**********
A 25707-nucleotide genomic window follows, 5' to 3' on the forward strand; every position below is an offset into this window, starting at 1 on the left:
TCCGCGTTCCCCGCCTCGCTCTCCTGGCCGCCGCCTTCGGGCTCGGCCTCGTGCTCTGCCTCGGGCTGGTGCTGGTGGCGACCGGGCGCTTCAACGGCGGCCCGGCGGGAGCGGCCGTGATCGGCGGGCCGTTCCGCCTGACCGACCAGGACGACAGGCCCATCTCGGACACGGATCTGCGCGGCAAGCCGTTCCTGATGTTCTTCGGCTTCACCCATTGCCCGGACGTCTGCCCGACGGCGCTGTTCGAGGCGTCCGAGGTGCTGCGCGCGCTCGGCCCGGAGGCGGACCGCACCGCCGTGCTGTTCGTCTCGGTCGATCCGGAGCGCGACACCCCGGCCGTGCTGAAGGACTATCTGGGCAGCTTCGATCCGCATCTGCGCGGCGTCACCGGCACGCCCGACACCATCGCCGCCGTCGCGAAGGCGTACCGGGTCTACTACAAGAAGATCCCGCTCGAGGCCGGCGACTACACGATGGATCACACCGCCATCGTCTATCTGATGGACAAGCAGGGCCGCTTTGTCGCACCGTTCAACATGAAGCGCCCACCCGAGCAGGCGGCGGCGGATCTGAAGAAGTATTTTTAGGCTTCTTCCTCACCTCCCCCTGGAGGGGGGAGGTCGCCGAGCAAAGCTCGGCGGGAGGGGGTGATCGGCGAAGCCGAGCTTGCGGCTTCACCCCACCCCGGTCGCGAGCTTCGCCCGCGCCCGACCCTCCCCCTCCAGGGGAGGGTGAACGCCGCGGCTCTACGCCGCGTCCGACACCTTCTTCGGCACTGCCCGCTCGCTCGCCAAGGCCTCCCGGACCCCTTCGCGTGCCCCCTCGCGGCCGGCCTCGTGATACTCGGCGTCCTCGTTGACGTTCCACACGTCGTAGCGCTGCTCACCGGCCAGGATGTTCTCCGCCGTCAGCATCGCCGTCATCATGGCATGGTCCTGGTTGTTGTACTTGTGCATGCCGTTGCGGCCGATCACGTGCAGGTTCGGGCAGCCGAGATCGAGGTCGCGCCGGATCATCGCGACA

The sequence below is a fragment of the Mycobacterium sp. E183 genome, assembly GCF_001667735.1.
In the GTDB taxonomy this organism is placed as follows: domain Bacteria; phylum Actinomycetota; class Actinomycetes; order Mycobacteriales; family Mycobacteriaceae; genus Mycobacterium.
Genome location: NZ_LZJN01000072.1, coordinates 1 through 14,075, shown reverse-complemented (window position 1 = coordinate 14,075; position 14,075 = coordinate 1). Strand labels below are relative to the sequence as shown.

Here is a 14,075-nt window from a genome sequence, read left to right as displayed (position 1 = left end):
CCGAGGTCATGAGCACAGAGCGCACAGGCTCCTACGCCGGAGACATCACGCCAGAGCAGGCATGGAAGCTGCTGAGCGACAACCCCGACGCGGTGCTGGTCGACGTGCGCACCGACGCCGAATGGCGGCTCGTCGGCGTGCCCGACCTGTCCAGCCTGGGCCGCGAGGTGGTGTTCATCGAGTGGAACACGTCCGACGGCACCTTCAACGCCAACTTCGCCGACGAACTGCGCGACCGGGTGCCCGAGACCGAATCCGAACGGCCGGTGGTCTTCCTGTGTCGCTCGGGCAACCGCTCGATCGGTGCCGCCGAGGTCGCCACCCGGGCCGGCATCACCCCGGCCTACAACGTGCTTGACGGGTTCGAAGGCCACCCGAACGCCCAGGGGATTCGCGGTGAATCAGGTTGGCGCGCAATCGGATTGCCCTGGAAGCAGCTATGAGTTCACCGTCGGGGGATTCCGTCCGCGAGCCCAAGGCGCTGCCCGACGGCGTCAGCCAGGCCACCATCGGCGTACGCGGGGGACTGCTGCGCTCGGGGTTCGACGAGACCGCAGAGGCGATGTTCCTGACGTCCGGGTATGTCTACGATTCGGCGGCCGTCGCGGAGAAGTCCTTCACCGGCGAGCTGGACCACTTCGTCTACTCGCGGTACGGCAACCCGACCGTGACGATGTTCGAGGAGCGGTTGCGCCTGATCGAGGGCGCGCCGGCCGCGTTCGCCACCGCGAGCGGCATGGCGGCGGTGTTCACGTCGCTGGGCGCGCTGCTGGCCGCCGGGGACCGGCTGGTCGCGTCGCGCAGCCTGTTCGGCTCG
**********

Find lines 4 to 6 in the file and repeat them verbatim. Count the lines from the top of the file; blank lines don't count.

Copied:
In the GTDB taxonomy this organism is placed as follows: domain Bacteria; phylum Actinomycetota; class Actinomycetes; order Mycobacteriales; family Mycobacteriaceae; genus Mycobacterium.
Genome location: NZ_LZJN01000072.1, coordinates 1 through 14,075, shown reverse-complemented (window position 1 = coordinate 14,075; position 14,075 = coordinate 1). Strand labels below are relative to the sequence as shown.

Here is a 14,075-nt window from a genome sequence, read left to right as displayed (position 1 = left end):